Rep. Devin Nunes (R-Calif.), the former House Intelligence Committee chairman who famously sued a Twitter parody account purporting to be his cow (unsuccessfully, so far), is leaving Congress for greener pastures. Starting in January, Nunes will be chief executive of former President Donald Trump's social media startup, Trump Media & Technology Group, the company announced Monday evening. Nunues has told colleagues he will resign from Congress, The Wall Street Journal reports.
Nunes' imminent departure was cheered by Democrats, not only because he has been an elusive top target in recent elections but also because it will give them an extra vote to spare in the House until his replacement is elected in mid-2022, as columnist Bill Scher notes.
The decision to walk away also puzzled some longtime Washington observers. "If the GOP were to take back the House majority in 2022, Nunes would be in line to be chairman of the House Ways and Means Committee," The Washington Post reports. "By stepping down, he would be potentially giving up what is considered the most powerful committee gavel."
But Nunes' safe Republican district would become much more competitive under a draft California redistricting map, the Post reports. There was speculation he would switch districts, but it's also "not a surprise" he's joining Trump's media company, "and not just because of his steadfast allegiance to the former president," Politico's Kate Irby writes. "The company is expected to act as a Trump megaphone of sorts," and an end run around Big Tech and the mainstream press, roles Nunes has already embraced over the past five years.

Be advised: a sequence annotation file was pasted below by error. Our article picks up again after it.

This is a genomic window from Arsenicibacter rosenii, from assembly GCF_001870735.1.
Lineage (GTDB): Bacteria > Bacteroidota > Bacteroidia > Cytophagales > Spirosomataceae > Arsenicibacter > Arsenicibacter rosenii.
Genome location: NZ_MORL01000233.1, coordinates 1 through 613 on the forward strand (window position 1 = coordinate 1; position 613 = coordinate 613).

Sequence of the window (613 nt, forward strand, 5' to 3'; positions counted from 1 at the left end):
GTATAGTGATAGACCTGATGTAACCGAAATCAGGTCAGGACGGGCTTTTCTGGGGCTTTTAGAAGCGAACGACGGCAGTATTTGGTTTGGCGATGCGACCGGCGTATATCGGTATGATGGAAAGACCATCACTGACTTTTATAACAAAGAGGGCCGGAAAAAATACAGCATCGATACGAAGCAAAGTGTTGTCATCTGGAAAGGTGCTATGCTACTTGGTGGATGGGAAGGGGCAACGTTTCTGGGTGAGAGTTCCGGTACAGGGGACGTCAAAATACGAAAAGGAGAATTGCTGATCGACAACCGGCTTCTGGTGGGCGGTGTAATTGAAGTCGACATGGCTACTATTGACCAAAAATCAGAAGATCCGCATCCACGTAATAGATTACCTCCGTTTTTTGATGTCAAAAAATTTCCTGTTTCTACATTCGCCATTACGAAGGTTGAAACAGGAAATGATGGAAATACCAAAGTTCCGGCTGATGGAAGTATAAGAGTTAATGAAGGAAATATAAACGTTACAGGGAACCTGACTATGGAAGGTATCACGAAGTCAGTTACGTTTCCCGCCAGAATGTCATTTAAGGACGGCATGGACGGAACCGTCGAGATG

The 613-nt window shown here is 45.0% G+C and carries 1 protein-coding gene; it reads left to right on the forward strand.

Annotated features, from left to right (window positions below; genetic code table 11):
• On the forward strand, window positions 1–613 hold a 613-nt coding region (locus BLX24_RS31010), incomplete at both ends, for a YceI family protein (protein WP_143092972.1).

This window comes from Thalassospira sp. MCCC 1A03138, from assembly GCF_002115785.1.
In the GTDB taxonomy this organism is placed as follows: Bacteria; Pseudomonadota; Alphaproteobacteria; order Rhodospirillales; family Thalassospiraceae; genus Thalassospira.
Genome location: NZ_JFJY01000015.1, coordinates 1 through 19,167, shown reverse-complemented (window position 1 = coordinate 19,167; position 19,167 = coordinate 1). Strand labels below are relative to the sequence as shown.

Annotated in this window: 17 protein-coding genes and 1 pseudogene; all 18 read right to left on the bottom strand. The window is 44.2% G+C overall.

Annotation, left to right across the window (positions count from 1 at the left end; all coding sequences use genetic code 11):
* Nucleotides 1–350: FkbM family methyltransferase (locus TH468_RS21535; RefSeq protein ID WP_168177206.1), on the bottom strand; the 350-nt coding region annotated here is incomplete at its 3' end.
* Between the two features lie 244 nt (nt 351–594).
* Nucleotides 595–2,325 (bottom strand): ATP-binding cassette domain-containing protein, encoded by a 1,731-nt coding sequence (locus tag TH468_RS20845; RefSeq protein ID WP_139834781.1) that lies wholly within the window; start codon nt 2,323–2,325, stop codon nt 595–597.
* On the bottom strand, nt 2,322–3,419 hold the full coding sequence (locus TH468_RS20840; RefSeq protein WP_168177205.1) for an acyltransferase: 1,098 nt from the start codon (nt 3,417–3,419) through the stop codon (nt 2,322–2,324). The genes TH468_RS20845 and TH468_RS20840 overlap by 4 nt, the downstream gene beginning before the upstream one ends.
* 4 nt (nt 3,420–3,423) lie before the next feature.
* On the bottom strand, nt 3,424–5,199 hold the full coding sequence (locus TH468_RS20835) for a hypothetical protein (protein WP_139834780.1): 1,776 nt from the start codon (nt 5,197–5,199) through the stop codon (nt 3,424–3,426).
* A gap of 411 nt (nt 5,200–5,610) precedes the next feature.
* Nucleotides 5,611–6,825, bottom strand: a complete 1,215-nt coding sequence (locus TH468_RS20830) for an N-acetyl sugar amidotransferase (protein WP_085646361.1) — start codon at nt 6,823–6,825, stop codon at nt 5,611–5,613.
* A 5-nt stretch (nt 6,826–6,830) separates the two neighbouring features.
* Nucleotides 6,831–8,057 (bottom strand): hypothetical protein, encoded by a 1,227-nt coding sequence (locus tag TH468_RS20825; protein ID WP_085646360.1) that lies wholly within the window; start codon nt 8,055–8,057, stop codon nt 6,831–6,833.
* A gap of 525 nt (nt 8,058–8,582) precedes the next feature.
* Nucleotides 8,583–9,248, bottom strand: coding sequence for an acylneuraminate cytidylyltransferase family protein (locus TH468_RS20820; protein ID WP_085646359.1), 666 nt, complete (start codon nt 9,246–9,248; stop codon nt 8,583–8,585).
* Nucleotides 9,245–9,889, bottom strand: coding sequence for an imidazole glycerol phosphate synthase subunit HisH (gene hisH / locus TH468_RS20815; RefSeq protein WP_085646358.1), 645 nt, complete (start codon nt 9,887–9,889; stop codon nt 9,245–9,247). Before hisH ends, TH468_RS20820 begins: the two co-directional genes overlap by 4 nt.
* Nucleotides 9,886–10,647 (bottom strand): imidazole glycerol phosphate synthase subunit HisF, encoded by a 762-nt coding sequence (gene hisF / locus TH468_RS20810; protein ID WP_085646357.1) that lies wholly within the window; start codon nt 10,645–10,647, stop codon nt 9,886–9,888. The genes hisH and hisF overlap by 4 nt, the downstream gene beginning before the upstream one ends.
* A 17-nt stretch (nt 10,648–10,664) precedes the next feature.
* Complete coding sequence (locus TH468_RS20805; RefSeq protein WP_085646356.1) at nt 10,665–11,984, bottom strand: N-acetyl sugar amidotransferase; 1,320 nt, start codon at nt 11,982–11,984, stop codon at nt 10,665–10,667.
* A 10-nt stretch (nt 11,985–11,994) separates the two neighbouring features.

There is some risk in joining Trump Media & Technology Group, though, after the company disclosed Monday it's facing scrutiny from the Securities and Exchange Commission and Financial Industry Regulatory Authority over its proposed merger with blank-check company Digital World Acquisition Corp. Trump's startup announced $1 billion in investments Saturday, once the merger is complete, though "none of the investors were identified, which is highly unusual for this sort of transaction," Axios reports.
Trump's startup also "has not yet released any products to the public and missed its self-imposed deadline to roll out a beta-test version of its social media service in November," and before Nunes, the only employees identified by their full names — not just first names and last initial — were Trump, as chairman, and streaming-content executive Scott St. John, the Post reports.